AN IN VITRO INVESTIGATION INTO THE MECHANISM OF THE CLINICALLY RELEVANT DRUG-DRUG INTERACTION BETWEEN OMEPRAZOLE OR ESOMEPRAZOLE AND CLOPIDOGREL
Ogilvie, Brian Wayne
University of Kansas
Pharmacology, Toxicology & Therapeutics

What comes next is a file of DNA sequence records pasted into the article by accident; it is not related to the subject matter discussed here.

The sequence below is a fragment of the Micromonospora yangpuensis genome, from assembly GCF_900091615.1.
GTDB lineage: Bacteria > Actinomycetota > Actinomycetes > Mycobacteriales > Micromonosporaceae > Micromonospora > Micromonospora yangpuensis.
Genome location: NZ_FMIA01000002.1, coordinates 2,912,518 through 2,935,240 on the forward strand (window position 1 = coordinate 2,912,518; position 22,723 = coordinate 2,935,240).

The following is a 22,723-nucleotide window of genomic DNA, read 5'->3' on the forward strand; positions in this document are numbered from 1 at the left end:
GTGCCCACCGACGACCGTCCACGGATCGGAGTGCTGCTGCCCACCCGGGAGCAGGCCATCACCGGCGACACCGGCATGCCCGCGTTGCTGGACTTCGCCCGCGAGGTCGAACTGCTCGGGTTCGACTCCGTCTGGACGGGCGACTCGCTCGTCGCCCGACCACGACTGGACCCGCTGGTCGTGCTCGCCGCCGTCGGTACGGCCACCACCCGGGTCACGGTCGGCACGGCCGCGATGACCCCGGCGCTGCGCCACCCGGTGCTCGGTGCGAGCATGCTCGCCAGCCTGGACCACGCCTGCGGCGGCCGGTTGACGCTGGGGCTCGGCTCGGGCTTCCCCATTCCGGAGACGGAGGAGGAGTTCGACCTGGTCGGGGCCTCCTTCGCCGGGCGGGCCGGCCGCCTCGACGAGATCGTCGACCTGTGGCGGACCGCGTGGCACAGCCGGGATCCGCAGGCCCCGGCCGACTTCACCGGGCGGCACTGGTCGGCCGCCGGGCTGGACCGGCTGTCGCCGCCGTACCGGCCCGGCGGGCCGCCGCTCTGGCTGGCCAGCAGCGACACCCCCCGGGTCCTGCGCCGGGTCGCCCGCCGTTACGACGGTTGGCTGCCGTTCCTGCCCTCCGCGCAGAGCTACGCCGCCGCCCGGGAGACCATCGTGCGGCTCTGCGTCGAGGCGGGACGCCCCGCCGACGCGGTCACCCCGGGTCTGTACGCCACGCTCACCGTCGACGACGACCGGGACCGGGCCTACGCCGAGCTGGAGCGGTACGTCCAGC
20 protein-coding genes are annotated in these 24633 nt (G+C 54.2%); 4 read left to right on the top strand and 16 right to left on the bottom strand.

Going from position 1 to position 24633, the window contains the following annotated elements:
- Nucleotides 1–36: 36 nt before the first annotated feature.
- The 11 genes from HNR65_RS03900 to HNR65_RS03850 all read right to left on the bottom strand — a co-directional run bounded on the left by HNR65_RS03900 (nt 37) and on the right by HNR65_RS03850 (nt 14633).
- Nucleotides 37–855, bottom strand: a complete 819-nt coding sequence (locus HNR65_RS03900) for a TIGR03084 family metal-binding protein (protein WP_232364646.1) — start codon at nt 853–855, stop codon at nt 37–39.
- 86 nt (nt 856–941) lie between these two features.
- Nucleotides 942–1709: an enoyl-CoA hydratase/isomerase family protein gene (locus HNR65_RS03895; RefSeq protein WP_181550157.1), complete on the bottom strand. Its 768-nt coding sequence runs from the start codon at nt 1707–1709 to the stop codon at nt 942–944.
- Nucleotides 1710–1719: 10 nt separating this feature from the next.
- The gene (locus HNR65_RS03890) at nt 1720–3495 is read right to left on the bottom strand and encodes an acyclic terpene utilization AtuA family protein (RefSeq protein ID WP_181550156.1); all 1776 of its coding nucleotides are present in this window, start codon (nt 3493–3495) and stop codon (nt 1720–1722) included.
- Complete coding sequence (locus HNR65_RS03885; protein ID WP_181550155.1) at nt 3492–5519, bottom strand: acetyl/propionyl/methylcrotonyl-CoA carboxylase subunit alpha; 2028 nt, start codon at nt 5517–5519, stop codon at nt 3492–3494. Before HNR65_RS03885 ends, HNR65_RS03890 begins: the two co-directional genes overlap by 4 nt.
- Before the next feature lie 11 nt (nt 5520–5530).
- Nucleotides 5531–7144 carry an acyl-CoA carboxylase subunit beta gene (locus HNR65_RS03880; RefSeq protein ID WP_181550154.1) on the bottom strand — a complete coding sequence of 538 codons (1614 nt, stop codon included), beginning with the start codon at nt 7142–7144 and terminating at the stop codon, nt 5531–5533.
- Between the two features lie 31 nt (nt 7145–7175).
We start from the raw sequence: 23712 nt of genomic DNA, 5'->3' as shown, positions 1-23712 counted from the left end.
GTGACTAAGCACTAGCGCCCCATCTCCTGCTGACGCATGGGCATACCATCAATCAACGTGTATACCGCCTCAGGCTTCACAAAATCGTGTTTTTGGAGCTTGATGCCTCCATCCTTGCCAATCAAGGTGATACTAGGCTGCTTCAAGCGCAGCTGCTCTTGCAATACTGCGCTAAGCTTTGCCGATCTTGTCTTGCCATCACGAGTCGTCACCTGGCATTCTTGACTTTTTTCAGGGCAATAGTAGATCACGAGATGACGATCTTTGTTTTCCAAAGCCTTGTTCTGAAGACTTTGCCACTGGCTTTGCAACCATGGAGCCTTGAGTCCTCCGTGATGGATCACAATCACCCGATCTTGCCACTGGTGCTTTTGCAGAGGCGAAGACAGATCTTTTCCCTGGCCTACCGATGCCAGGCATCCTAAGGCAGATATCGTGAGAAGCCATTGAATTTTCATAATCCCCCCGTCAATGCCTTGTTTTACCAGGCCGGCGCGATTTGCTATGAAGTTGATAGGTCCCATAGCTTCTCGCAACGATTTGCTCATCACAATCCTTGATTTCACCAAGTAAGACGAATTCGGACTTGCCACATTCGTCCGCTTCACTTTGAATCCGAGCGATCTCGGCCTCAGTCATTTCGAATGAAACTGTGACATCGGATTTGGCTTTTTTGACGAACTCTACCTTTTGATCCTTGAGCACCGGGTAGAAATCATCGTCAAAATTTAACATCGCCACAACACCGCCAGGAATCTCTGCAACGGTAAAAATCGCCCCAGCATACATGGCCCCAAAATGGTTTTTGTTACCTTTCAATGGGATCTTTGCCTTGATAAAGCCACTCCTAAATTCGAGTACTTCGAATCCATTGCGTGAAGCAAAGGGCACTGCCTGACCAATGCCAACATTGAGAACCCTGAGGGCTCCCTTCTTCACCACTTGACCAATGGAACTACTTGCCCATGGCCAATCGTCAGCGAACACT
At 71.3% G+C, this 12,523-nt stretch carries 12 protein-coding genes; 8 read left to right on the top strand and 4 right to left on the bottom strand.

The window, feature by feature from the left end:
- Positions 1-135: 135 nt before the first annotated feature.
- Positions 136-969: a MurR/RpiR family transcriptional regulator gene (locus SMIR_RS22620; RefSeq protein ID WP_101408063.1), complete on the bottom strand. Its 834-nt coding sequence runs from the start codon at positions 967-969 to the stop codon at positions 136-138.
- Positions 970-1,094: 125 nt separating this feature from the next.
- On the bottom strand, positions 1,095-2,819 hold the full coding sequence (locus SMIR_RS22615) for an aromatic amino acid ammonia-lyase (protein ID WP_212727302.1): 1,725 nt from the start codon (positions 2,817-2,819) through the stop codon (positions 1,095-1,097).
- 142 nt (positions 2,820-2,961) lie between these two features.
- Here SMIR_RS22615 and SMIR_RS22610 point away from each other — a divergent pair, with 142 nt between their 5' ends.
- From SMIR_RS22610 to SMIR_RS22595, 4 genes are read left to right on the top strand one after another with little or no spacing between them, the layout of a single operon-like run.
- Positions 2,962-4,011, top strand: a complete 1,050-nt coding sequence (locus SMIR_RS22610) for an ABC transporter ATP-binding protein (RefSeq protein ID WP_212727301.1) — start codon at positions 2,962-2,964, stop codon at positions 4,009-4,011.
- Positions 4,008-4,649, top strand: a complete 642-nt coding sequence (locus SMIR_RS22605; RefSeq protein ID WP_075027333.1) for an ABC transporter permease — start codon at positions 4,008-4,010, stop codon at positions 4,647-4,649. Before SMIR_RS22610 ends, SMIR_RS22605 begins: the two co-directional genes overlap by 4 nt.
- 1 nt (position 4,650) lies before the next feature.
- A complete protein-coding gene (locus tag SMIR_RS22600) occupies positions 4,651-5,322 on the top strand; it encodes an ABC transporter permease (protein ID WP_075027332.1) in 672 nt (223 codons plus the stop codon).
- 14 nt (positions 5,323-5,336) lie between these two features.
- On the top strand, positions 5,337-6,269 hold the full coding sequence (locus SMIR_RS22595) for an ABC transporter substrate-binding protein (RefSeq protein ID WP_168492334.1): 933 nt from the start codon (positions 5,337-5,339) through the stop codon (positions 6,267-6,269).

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Clopidogrel is a thienopyridine antiplatelet prodrug that was approved by the US FDA in 1997 and quickly supplanted ticlopidine as the primary drug therapy for reducing atherothrombotic events. It is converted to its pharmacologically active metabolite H4, which irreversibly inactivates the P2Y12 receptor on platelets, through two sequential reactions that are catalyzed mainly by CYP2C19. Common clinical practice involved the coadministration of a proton pump inhibitor (PPI, including omeprazole, esomeprazole, lansoprazole, pantoprazole, and rabeprazole) with clopidogrel to decrease the risk of upper gastrointestinal bleeding. This practice was formalized for high risk patients by the American Heart Association (and others) in 2008. By 2009, numerous publications described an unexpected decrease in clopidogrel efficacy when coadministered with PPIs, prompting both the US Food & Drug Administration (FDA) and European Medicines Agency (EMA) to issue recommendations discouraging the concomitant use of PPIs and clopidogrel. Proton pump inhibitors are also metabolized by CYP2C19. It seemed reasonable to conclude that, despite their relatively short plasma half-lives, PPIs might competitively inhibit CYP2C19, thereby reducing the efficacy of clopidogrel. In 2010, as numerous publications emerged, both regulatory agencies restricted subsequent warnings to only omeprazole and esomeprazole. The interaction between clopidogrel and PPIs, and the potential mechanisms responsible for it, continues to be a subject of much debate in 2015. This dissertation describes research that contributes to the progress made in understanding the basis for the interaction between clopidogrel and PPIs since the time of the initial regulatory statements, and in particular, why only omeprazole and esomeprazole are implicated in this drug interaction. The initial studies in this dissertation identified omeprazole (a racemic mixture of R- and S-enantiomers) and esomeprazole (the S-enantiomer) as not only competitive inhibitors, but more importantly, metabolism-dependent inhibitors (MDIs) of CYP2C19 in human liver microsomes (HLM), human hepatocytes and recombinant CYP2C19. In contrast, lansoprazole and pantoprazole did not cause metabolism-dependent inhibition (MDI) of CYP2C19. In addition to its clinical relevance, these observations are important because they underscore the importance of using a low concentration of enzyme and a short incubation time with the CYP marker substrate in order to detect MDI of CYP enzymes in vitro. In many previous studies of CYP2C19 inhibition by omeprazole or esomeprazole, the concentration of HLM was too high and/or the substrate incubation time was too long to detect MDI. The kinetic parameters for CYP2C19 inactivation by omeprazole, namely kinact and KI, were determined and used in a physiologically based pharmacokinetic (PBPK) model to predict the degree of CYP2C19 inactivation under clinical conditions. Omeprazole and esomeprazole were subsequently shown to be irreversible MDIs of CYP2C19, which explained why the decrease in clopidogrel efficacy could not be prevented in clinical studies by simply separating the doses of clopidogrel from omeprazole or esomeprazole. Subsequent studies demonstrated that, like the parent drug, two of the three major metabolites of omeprazole are also irreversible MDIs of CYP2C19. The kinetic parameters for CYP2C19 inactivation by these metabolites were determined and, along with those for omeprazole and esomeprazole, used in a mechanistic static model to predict the reduction of H4 formation from clopidogrel under clinical conditions. The model slightly overpredicted (by a factor of 2) the ability of omeprazole to block the conversion of clopidogrel to H4, its pharmacologically active metabolites, but otherwise established that inactivation of CYP2C19 is the likely mechanism for the clinical interaction between omeprazole/esomeprazole and clopidogrel. Esomeprazole and its two inhibitory metabolites, namely omeprazole sulfone and 5 O desmethylomeprazole, were subsequently determined to meet several criteria for mechanism-based inhibition (a special case of irreversible MDI). In addition, studies were initiated to test the hypothesis that the mechanism of CYP2C19 inactivation by esomeprazole and its metabolites involves the formation of a benzylic radical (on the 5,,S-methyl group) that binds covalently to the heme moiety. This hypothesis was based on the observation that the 5,,S methyl group is present on the pyridine ring of those compounds that irreversibly inactivate CYP2C19, namely omeprazole, esomeprazole, omeprazole sulfone and 5 O desmethylomeprazole, but absent from those compounds that did not inactivate CYP2C19, namely lansoprazole, pantoprazole and 5,,S-hydroxyomeprazole. Based on this hypothesis, the investigational PPI, tenatoprazole, which contains a 5,,S-methyl group, was correctly predicted to cause MDI of CYP2C19 whereas ilaprazole and rabeprazole, which lack a 5,,S-methyl group, did not cause MDI of CYP2C19. These results suggest that the investigational PPI, tenatoprazole, but not the clinically used PPIs ilaprazole or rabeprazole, may compromise the therapeutic effectiveness of clopidogrel. Finally, studies were performed in an attempt to provide direct evidence for the proposed mechanism of inactivation of CYP2C19 by esomeprazole, namely the formation of a heme adduct. The potential for the formation of a heme adduct in incubations of esomeprazole in HLM was evaluated by UHPLC analysis with UV/VIS detection and high resolution mass spectrometry (HRMS) with post-acquisition mass-defect filtering to identify heme and heme-containing adducts. Incubation of esomeprazole with NADPH-fortified HLM resulted in a substantial decrease in the amount of heme detectable by UHPLC with either UV absorbance or HRMS and appeared to show the formation of a heme adduct based on mass-defect filtering and isotopic distribution. However, the putative heme adduct was subsequently identified as a dimer of esomeprazole sulfone (a metabolite of esomeprazole formed by CYP3A4/5). Although an adduct between heme and a metabolite of esomeprazole was not ultimately identified, the potential for an unusual analytical artifact was revealed; namely, that sulfur-containing drugs can be converted to metabolites that closely resemble a heme adduct based on mass-defect filtering and isotopic distribution. In summary, this dissertation supports the hypothesis that irreversible inactivation of CYP2C19 is the mechanism by which omeprazole and esomeprazole reduce the efficacy of clopidogrel. This property is not shared by lansoprazole, pantoprazole, rabeprazole or ilaprazole. These findings support regulatory agencies¡¦ recommendations that, in order to reduce the risk of gastrointestinal bleeding, clopidogrel should not be coadministered with omeprazole or esomeprazole but should be coadministered with other PPIs that do not inactivate CYP2C19.